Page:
Law has landed on a team in desperate need of a point guard in the Atlanta Hawks. Law showed that he was a clutch shooter in college, unafraid to put a team on his back and to take the big shot. He shouldn't have to do either of those things in Atlanta. Instead, he will be asked to provide steady guidance and not turn the ball over too often. He was very solid in summer league ball, scoring well and passing better than expected. He is not a great athlete and needs to work on his passing, but he should be a decent bench option for fantasy teams, especially in the second half as he gets up to speed.
Bottom Line: Law will be moderately productive in his rookie season. His confidence and calm should serve him well, but he will need to adjust to the league's speed to become a fantasy starter.
Stuck in time-sharing situations for most of his career, James must be very familiar with the crowded scene in the Rockets backcourt. With four potential point guards -- what Rafer Alston's fate will be this season is unknown -- one wonders how the minutes will be doled out. James can be effective in a time-share. His last stay in Houston (27 games in 2004-05) was exactly that when he averaged 25 minutes, 12.4 points, 1.6 3-pointers, 2.9 assists and 0.9 steals. James is a shoot-first point guard and will never tally big assists. Still, he can useful for his 3's and scoring.
Bottom Line: He will not get the minutes he enjoyed in his breakout season with Toronto in 2005-06. Expect around 25 minutes and modest production in points and 3-point shooting. Ah, time-shares; don't you just love 'em?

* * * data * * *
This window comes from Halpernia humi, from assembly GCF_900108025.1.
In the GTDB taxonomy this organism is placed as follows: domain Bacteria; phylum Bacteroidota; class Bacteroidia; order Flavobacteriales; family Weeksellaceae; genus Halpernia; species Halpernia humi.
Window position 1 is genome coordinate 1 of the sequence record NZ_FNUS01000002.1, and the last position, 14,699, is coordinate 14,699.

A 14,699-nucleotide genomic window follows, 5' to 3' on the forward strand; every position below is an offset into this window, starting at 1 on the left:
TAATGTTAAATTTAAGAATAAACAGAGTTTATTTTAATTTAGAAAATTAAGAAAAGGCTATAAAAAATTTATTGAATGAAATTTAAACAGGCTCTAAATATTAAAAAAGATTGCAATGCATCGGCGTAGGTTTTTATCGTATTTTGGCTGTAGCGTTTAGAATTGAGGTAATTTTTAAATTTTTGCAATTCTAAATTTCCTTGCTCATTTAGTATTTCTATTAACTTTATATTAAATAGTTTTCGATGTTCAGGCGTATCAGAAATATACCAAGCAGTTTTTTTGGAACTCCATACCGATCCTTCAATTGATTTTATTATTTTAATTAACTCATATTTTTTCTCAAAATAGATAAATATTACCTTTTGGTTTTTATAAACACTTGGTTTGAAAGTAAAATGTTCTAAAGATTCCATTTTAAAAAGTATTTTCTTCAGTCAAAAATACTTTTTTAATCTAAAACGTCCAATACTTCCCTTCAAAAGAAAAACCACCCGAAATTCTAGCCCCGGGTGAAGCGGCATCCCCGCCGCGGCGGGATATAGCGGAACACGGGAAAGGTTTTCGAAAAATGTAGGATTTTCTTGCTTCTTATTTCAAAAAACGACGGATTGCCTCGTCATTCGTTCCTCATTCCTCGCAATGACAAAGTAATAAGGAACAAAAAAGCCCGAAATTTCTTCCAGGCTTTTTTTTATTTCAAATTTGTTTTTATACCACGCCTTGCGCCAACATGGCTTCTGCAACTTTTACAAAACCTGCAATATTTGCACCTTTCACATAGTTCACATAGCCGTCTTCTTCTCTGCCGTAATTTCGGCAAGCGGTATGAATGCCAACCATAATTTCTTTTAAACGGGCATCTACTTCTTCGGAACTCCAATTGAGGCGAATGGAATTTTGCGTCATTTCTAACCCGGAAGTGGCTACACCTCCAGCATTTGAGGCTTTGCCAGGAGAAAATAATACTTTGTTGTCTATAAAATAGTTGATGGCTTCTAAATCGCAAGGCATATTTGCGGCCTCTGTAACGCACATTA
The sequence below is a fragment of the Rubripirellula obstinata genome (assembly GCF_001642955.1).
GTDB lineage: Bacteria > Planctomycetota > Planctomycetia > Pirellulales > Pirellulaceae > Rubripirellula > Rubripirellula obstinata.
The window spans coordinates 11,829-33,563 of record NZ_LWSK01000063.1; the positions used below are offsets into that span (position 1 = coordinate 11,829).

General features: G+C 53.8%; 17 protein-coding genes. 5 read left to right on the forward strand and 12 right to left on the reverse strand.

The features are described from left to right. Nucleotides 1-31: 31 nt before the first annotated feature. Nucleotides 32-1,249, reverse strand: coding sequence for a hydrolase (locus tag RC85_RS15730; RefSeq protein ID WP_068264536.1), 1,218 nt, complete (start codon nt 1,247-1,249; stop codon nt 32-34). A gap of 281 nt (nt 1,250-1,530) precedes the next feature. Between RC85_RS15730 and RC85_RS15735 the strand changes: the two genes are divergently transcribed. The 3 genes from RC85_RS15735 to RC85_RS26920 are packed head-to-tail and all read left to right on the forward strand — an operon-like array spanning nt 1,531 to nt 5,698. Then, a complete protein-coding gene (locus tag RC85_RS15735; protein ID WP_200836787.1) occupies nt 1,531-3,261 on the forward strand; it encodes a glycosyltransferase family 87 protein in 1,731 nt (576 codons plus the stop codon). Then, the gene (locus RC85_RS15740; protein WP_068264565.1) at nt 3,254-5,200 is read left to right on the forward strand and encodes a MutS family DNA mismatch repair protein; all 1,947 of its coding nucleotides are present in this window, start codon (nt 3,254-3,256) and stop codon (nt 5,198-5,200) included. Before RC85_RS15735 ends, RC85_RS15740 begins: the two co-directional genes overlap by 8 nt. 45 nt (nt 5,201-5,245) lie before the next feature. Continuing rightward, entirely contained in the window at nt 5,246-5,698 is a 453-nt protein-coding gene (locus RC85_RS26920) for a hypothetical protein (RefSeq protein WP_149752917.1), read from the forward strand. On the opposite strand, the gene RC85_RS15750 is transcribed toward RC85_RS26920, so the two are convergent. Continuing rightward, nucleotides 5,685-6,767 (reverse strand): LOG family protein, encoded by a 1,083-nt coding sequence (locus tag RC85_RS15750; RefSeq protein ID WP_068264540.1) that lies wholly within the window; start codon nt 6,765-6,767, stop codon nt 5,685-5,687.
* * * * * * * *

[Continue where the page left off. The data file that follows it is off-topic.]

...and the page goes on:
Brevin Knight, Los Angeles Clippers
Age: 31 Ht: 5'10" Wt: 170 School: Stanford Years in League: 10 Role: Backup PG
What? Brevin Knight a backup with a chance for starter's minutes again? Yes, Knight finds himself in a familiar situation but a different uniform this season with the Clippers. Knight will do what he always does: dish a boatload of assists, grab steals and get hurt. We like Brevin to improve his assists this season for a couple of reasons. First, Sam Cassell is 38, will need to be rested often and is guaranteed to miss games. Second, Brevin is joining a very assist-friendly division. Golden State (28th), Seattle (25th), Sacramento (24th) and the Lakers (20th) are among the worst teams for assists allowed. However, Knight isn't the healthiest cat himself (58.1 games per season for his career) and owners can't count on him for more than 60 games this season.
Bottom Line: Injury concerns and a backup role will again depress Knight's draft-day status. Don't sleep on him. Even in a time-share with Cassell, Knight can put up huge numbers in assists and steals in limited minutes.
Luke Ridnour, Seattle SuperSonics
Age: 26 Ht: 6'2" Wt: 175 School: Oregon Years in League: 4 Role: Starting/Backup PG
Starter or benchwarmer? Either way, he is not going to see big minutes. While he is the best passer (or at least the flashiest) of the Sonics' three point guards, he is by far the worst defender. P.J. Carlesimo replaces Bob Hill, who had a poor relationship with Ridnour, but he will not go easy on Luke's open-door policy on defense. Unless Luke can find a way to slow or stop opposing point guards, P.J. will sit him for someone who can. Ridnour will get playing time for his offense and we think his shooting could improve as Jeff Green and Kevin Durant seem more likely to get the ball back to him when he is open than Ray Allen or Rashard Lewis.